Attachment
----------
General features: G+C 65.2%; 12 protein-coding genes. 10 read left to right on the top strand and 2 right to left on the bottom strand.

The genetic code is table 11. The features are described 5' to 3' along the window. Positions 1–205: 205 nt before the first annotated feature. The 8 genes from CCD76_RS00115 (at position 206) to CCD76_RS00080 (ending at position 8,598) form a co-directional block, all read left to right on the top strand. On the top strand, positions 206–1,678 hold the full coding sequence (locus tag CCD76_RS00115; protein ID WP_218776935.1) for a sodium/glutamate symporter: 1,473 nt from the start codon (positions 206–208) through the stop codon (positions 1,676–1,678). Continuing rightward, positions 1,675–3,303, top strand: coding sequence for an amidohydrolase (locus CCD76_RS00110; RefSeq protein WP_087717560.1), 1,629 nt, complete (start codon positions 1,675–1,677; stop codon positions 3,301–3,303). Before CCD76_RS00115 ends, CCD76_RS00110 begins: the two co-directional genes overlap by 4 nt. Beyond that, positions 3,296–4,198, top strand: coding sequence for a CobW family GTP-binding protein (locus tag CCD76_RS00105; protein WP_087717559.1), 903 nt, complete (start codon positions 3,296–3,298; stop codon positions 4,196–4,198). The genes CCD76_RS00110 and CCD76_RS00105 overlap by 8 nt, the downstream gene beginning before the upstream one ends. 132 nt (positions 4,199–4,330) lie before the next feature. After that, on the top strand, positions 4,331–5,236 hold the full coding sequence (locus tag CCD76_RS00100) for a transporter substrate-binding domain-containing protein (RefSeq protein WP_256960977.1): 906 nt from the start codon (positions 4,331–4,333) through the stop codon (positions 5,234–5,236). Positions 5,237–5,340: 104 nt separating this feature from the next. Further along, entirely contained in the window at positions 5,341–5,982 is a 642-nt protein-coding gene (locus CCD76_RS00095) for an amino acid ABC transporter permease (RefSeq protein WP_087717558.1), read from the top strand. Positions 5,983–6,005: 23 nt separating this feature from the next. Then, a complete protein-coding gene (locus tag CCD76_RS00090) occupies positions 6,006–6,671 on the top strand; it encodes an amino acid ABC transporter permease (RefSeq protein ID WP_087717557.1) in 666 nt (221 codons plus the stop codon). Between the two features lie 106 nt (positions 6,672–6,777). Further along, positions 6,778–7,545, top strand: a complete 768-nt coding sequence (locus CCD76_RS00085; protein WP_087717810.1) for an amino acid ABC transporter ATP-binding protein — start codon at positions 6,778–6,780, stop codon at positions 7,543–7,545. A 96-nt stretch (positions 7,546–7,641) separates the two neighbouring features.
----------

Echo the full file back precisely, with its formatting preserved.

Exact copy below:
General features: G+C 65.2%; 12 protein-coding genes. 10 read left to right on the top strand and 2 right to left on the bottom strand.

The genetic code is table 11. The features are described 5' to 3' along the window. Positions 1–205: 205 nt before the first annotated feature. The 8 genes from CCD76_RS00115 (at position 206) to CCD76_RS00080 (ending at position 8,598) form a co-directional block, all read left to right on the top strand. On the top strand, positions 206–1,678 hold the full coding sequence (locus tag CCD76_RS00115; protein ID WP_218776935.1) for a sodium/glutamate symporter: 1,473 nt from the start codon (positions 206–208) through the stop codon (positions 1,676–1,678). Continuing rightward, positions 1,675–3,303, top strand: coding sequence for an amidohydrolase (locus CCD76_RS00110; RefSeq protein WP_087717560.1), 1,629 nt, complete (start codon positions 1,675–1,677; stop codon positions 3,301–3,303). Before CCD76_RS00115 ends, CCD76_RS00110 begins: the two co-directional genes overlap by 4 nt. Beyond that, positions 3,296–4,198, top strand: coding sequence for a CobW family GTP-binding protein (locus tag CCD76_RS00105; protein WP_087717559.1), 903 nt, complete (start codon positions 3,296–3,298; stop codon positions 4,196–4,198). The genes CCD76_RS00110 and CCD76_RS00105 overlap by 8 nt, the downstream gene beginning before the upstream one ends. 132 nt (positions 4,199–4,330) lie before the next feature. After that, on the top strand, positions 4,331–5,236 hold the full coding sequence (locus tag CCD76_RS00100) for a transporter substrate-binding domain-containing protein (RefSeq protein WP_256960977.1): 906 nt from the start codon (positions 4,331–4,333) through the stop codon (positions 5,234–5,236). Positions 5,237–5,340: 104 nt separating this feature from the next. Further along, entirely contained in the window at positions 5,341–5,982 is a 642-nt protein-coding gene (locus CCD76_RS00095) for an amino acid ABC transporter permease (RefSeq protein WP_087717558.1), read from the top strand. Positions 5,983–6,005: 23 nt separating this feature from the next. Then, a complete protein-coding gene (locus tag CCD76_RS00090) occupies positions 6,006–6,671 on the top strand; it encodes an amino acid ABC transporter permease (RefSeq protein ID WP_087717557.1) in 666 nt (221 codons plus the stop codon). Between the two features lie 106 nt (positions 6,672–6,777). Further along, positions 6,778–7,545, top strand: a complete 768-nt coding sequence (locus CCD76_RS00085; protein WP_087717810.1) for an amino acid ABC transporter ATP-binding protein — start codon at positions 6,778–6,780, stop codon at positions 7,543–7,545. A 96-nt stretch (positions 7,546–7,641) separates the two neighbouring features.